What happens if you already have a fair bit in assets? No problem – put the assets you have in the discount brokerage and buy some ETFs. Then set up the TD account and follow the accumulation and eventual transfer procedure as described above.
One question you might ask is about the transfer fees to move assets from TD to the discount brokerage. I would say that should be factored into the equation but also to try to get the discount brokerage to pay for the transfer. If you are moving big bucks ie $100k then I think your odds are pretty good of getting some or all of a transfer fee paid for – even to an existing account. Keep in mind that transfer fees for rrsps are generally no more than $150.
The next question is – at what point of accumulation do I move the assets to the discount brokerage? $25k, $50k, $14 million?
The answer is a bit tricky. You have to calculate the MER being paid at TD and the MER on the ETFs that you would buy at the discount broker and also include the trading fees that you will probably incur at the discount broker – but since the trades aren’t going to be very frequent they can almost be ignored.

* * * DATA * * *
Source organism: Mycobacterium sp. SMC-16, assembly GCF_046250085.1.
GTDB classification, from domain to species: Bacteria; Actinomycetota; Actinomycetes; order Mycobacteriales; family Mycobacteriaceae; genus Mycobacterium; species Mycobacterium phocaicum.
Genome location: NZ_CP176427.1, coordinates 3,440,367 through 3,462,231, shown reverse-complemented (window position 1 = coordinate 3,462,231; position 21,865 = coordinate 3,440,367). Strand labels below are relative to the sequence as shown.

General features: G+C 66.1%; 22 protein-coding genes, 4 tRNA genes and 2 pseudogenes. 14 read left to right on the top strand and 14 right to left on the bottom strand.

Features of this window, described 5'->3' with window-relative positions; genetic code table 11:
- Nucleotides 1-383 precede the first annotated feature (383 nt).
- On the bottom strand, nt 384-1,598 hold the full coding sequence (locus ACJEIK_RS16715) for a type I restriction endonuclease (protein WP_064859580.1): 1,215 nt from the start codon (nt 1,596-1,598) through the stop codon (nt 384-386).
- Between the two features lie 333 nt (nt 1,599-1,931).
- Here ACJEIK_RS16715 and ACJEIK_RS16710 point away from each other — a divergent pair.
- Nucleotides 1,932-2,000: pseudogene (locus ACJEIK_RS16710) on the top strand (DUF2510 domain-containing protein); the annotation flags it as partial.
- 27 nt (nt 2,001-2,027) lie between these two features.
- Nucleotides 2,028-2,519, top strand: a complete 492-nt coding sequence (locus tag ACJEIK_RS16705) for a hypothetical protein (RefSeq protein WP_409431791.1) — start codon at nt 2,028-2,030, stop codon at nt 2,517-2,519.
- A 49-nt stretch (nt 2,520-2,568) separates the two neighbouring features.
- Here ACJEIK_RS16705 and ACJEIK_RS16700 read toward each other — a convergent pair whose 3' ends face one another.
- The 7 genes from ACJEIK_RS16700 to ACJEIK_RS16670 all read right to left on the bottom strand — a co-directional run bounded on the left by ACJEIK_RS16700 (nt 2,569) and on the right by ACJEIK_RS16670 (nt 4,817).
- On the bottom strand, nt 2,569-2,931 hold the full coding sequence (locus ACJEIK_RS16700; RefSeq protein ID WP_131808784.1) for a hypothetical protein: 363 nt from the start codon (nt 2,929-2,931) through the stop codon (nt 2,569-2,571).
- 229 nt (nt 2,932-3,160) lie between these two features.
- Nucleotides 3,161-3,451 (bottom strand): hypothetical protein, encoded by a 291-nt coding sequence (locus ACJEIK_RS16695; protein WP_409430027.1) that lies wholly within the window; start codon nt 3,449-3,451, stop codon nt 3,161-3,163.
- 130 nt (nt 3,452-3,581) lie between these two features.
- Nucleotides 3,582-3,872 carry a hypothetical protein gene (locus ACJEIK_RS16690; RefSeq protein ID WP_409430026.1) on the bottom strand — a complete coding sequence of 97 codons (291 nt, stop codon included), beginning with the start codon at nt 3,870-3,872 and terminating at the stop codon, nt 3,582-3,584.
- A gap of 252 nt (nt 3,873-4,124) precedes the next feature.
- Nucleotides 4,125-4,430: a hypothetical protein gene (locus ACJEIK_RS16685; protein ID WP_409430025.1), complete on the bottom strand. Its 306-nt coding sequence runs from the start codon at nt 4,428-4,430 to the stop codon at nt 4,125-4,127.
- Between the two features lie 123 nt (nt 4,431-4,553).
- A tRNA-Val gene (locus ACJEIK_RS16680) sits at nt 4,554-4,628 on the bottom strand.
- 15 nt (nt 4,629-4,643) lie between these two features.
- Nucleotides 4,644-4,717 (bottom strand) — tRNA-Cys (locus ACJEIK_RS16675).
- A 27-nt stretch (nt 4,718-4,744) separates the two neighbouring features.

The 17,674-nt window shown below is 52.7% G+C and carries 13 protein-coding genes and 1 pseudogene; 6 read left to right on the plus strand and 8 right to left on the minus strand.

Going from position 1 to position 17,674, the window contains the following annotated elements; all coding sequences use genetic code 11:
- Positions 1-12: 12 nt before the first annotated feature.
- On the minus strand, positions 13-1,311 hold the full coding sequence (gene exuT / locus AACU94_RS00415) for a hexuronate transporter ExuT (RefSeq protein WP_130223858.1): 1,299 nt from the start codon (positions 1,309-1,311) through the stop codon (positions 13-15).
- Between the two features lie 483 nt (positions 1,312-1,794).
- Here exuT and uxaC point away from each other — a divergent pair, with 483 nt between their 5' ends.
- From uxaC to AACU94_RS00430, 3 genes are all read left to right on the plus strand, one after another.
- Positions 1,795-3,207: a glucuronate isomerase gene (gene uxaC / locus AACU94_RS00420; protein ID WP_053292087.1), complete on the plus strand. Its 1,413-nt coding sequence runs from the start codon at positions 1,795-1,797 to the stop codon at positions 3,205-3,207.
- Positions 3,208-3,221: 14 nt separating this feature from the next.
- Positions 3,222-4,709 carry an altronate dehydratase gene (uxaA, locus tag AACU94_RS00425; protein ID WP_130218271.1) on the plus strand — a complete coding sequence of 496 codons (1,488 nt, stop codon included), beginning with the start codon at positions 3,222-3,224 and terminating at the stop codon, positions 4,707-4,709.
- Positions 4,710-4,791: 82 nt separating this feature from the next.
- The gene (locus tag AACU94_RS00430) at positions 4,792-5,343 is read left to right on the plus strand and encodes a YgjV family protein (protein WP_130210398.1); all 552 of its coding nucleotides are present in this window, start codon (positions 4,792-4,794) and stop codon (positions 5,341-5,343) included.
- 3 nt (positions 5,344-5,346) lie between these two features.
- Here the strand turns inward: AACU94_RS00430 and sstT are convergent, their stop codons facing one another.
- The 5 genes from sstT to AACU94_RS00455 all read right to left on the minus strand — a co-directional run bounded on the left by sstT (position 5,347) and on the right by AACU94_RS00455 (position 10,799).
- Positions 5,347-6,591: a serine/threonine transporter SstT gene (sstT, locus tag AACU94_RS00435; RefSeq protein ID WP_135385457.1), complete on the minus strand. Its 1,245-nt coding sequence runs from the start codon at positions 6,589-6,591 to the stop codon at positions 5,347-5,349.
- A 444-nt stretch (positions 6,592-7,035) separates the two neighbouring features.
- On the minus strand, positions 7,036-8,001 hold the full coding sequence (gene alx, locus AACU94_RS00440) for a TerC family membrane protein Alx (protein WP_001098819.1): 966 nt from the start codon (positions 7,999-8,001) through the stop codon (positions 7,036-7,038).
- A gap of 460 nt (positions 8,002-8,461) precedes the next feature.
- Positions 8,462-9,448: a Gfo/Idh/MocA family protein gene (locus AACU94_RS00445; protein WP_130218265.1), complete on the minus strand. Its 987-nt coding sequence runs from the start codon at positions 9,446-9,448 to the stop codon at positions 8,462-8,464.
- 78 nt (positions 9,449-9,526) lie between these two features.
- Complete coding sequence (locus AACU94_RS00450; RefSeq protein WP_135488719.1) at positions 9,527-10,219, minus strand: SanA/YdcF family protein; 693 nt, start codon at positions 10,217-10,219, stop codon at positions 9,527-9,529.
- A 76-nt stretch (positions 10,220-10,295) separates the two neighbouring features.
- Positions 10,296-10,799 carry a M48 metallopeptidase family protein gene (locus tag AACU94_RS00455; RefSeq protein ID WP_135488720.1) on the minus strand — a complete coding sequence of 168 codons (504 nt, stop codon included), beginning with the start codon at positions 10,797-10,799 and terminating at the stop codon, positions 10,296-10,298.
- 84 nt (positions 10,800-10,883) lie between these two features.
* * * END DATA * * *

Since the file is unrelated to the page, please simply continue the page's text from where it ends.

For example in my last post I calculated a potential TD MER of 0.44% and a Questrade MER of 0.19%. If you ignore trading and transfer costs then it makes sense to move assets to Questrade every month. This won’t work of course because of the transfer fees and hassle – plus it’s just dumb.
What I would suggest is to transfer assets to Questrade at a point when you can either get a free transfer or the difference in MER is equal (or close to) the cost of the transfer. Now mathematically this doesn’t really work out since you should really be transferring money as soon as you have enough that the difference in MER for several years is equal to a transfer fee, but the other cost in a transfer is the hassle of actually doing the transfer so it might not be worthwhile to do it too often.
So using my example of TD MER of 0.44% and Questrade MER of 0.19%, the difference in MER reaches $125 (I’ll assume this is the transfer cost) at $50,000. According to my rule, this is when you should transfer the assets to the discount broker. This is a pretty reasonable rule since for most investors it will take quite a while to get a TD account up to $50k so it’s not like they will be transferring every six months.
Other things to think about
Look at the difference in MERs – in my example I used several low cost ETFs from Vanguard – if you choose to use more expensive ETFs from iShares (for example the currency neutral options) then the MER difference between TD e-funds and the ETFs will be much smaller and you might end up transferring assets at a much higher level (ie $100k or more).
Trading costs – I’m assuming that once you transfer the money to the discount broker, you buy your ETFs (not too many), set up dividend reinvestment plans and then don’t do any more trades.